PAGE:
May 30, 2023
What is a Humanzee? This week, Nicole and Sasheer find out how scientists actually tried to create a half human half chimpanzee hybrid and explore the age old hypothetical question, can humans have sex with gorillas? Plus, Sasheer can’t get some sleep, the Air Bud franchise is super expansive, Pickleball is the fastest growing sport in America, and Nicole is clear that she does not want a monkey baby. Also, we take listener letters asking us if running around your house is weird.
Email or call Nicole & Sasheer with your friendship questions/ “Is this weird” suggestion at: 424-645-7003
207 — Nicole Does Not Want a Monkey Baby?!
[00:00:03] SASHEER: Okay, friends! We are back with a live show in Los Angeles. We’re going to be at the Largo at the Coronet, Monday, June 19.
[00:00:11] NICOLE: It’s our live show! It’s our first live show in a while, and we are so excited to be together and to be with you. Come! Bring your best friend! Bring multiple best friends! Bring your friendship questions and be ready to have a lot of fun.
[00:00:36] SASHEER: Tickets are available at largo.la.com for Monday, June 19th. See you there!
[00:00:46] NICOLE: See you there. People will be like, “They’re sick. They’re not well. Maybe we should go and check up on them.”
[00:00:55] SASHEER: Yes.
[00:01:08] NICOLE: Hello, Sasheer.
[00:01:09] SASHEER: Hi, Nicole.
[00:01:12] NICOLE: I woke up naked today.
[00:01:16] SASHEER: And is that okay?
[00:01:20] NICOLE: No, it’s not okay. I don’t sleep naked. That’s not my jam. It’s not what I do. But I went out last night, and I had a really nice time. And we did these shots called gummy shots. I don’t know. It was tequila, a lime, and then a shark gummy–like a sugary gummy. I don’t know. It was really tasty. And we did too many. And I got home, and I was like, “Get to bed.” But then I ate some lasagna, and then I got to bed because it was Friday. And then I got to bed. And then I woke up at 6:00 a.m. fully naked on top of my covers. I don’t know who she is.
[00:01:59] SASHEER: So, you weren’t even covered by the sheets?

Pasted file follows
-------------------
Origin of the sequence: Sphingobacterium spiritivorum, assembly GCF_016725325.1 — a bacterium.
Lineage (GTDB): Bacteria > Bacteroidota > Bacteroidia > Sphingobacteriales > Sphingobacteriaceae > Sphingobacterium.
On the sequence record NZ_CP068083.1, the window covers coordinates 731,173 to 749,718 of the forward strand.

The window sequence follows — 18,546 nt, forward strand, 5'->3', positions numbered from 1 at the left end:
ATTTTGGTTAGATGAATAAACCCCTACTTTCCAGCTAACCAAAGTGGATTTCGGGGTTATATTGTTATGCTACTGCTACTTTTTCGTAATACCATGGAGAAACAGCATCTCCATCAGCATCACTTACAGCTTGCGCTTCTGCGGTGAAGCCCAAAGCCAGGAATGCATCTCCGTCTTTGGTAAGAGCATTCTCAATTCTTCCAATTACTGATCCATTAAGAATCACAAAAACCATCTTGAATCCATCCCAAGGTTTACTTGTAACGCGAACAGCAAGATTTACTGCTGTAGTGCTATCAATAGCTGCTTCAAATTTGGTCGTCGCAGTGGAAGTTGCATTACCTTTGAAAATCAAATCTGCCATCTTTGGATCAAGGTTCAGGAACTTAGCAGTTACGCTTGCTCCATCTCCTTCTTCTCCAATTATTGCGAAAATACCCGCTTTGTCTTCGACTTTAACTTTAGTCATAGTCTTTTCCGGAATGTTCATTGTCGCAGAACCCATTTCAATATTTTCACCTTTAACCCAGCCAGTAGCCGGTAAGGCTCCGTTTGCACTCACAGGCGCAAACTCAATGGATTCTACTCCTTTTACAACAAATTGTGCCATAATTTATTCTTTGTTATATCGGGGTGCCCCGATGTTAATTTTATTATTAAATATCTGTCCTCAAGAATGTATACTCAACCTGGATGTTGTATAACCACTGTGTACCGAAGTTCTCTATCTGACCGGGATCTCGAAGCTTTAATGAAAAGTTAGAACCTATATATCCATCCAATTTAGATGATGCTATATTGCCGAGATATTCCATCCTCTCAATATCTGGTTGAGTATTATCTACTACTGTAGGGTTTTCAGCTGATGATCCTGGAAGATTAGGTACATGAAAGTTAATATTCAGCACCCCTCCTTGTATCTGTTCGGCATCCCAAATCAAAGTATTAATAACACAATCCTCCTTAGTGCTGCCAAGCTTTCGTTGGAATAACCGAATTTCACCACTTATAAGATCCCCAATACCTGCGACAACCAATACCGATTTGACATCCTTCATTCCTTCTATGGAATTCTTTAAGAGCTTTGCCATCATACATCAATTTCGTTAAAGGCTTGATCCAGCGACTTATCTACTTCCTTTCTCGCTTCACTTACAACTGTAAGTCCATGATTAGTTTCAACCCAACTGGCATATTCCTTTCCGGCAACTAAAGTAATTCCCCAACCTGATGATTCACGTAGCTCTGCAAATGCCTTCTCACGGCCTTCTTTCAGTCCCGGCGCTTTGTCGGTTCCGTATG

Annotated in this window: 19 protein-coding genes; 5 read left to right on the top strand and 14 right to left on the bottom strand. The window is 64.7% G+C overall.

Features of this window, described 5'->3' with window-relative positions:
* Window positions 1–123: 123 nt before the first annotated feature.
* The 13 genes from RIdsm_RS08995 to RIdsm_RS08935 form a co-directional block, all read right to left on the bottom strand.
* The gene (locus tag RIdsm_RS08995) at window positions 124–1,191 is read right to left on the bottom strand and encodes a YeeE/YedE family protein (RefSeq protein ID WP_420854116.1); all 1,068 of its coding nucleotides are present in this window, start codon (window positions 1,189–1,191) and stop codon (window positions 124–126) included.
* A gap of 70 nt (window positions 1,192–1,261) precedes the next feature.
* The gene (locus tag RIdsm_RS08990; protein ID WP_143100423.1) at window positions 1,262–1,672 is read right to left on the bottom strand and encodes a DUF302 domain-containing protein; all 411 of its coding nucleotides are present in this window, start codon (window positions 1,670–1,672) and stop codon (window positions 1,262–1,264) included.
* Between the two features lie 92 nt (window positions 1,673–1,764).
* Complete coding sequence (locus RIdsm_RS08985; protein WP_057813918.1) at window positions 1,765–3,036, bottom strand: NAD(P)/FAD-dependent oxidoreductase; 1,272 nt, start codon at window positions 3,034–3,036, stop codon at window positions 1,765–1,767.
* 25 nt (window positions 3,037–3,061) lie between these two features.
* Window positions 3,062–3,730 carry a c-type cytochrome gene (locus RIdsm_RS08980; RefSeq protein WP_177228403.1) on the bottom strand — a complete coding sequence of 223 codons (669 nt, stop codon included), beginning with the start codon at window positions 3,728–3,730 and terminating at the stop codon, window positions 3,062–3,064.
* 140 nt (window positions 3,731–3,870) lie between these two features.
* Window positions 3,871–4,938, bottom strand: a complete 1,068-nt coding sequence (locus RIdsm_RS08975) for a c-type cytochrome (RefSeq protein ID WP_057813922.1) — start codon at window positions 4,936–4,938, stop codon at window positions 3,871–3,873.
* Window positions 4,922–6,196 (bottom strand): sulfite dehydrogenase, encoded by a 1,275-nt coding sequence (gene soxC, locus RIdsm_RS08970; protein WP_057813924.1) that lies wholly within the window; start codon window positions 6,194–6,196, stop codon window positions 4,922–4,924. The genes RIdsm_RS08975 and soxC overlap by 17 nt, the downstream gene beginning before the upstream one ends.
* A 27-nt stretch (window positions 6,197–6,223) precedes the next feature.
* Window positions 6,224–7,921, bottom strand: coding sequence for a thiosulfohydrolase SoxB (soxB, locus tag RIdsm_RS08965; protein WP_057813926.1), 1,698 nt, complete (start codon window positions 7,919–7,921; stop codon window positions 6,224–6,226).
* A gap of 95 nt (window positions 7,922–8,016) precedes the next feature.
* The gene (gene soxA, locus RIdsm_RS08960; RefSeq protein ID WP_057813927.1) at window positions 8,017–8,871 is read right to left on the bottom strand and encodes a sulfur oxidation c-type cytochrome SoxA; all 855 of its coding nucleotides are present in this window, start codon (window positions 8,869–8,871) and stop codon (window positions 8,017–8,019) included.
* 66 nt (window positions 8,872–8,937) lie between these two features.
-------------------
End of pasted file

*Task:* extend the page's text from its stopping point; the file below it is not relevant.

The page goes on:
[00:02:01] NICOLE: No, just naked, airing out my puss. And, like, if a fire happened, I would have been naked.
[00:02:15] SASHEER: Yes. You would have been naked if a fire happened or if anything happened.
[00:02:18] NICOLE: The firefighters–they would have been like, “You’re so naked.” And they would’ve been like, “I don’t know if I can save you. You’re naked.”
[00:02:27] SASHEER: But don’t you think you would have maybe, like, shot up and, like, got a robe or something or at least taken the covers underneath you and wrap them around yourself?
[00:02:36] NICOLE: I don’t have a robe. What am I? Hugh Hefner? I don’t have robes.
[00:02:42] SASHEER: Why not? You should get robes.
[00:02:45] NICOLE: When would I ever wear a robe? When I get out of the shower, I’m like, “Let me sit in a robe for a minute”?
[00:02:52] SASHEER: That is precisely when you would do it. That’s exactly what you would do. You’d get in the shower, and if you’re not ready to get dressed but need to putz about your house, wear a robe.
[00:03:09] NICOLE: No. I’m not Hugh Hefner. That’s his thing. And he’s gone. So, I can’t have a robe. Sorry about it.
[00:03:17] SASHEER: I don’t think Hugh Hefner owns robes. I guess he did wear a lot of them outside. But a lot of people wear robes.
[00:03:25] NICOLE: That was like his whole thing. Loafers and a robe and blond women. Next, you’re going to tell me to walk around with blond women. I’m not Hugh Hefner, Sasheer.
[00:03:38] SASHEER: You know what? Why not? And why not? Ever think about that? Why aren’t you Hugh Hefner?
[00:03:45] NICOLE: Why aren’t I Hugh Hefner? That’s a great question. I could be Hugh Hefner because he’s, like, all dead and stuff. And I could just take over and just be more ethical. He did some bad stuff.
[00:03:59] SASHEER: Yeah.
[00:04:00] NICOLE: I’ll treat my women well.
[00:04:05] SASHEER: See? There you go.
[00:04:07] NICOLE: There we go! What have you been doing?
[00:04:12] SASHEER: Not sleeping. I don’t know what’s going on. I tried to sleep last night. Well, I was so tired yesterday, and I went to bed at, like, 9:00 p.m. And I was like, “This might be bad because I’m going to wake up, like, in the middle of the night.” And I did, at 1:00 a.m. And then couldn’t get back to sleep. And then I started hearing little scratchy sounds in the house. And it was probably because I think it was also raining outside. But I never know because I have PTSD from the rodents that were in my house. So, then I think everything’s a mouse or something or an intruder or something that’s not supposed to be there. So, I was just listening for hours.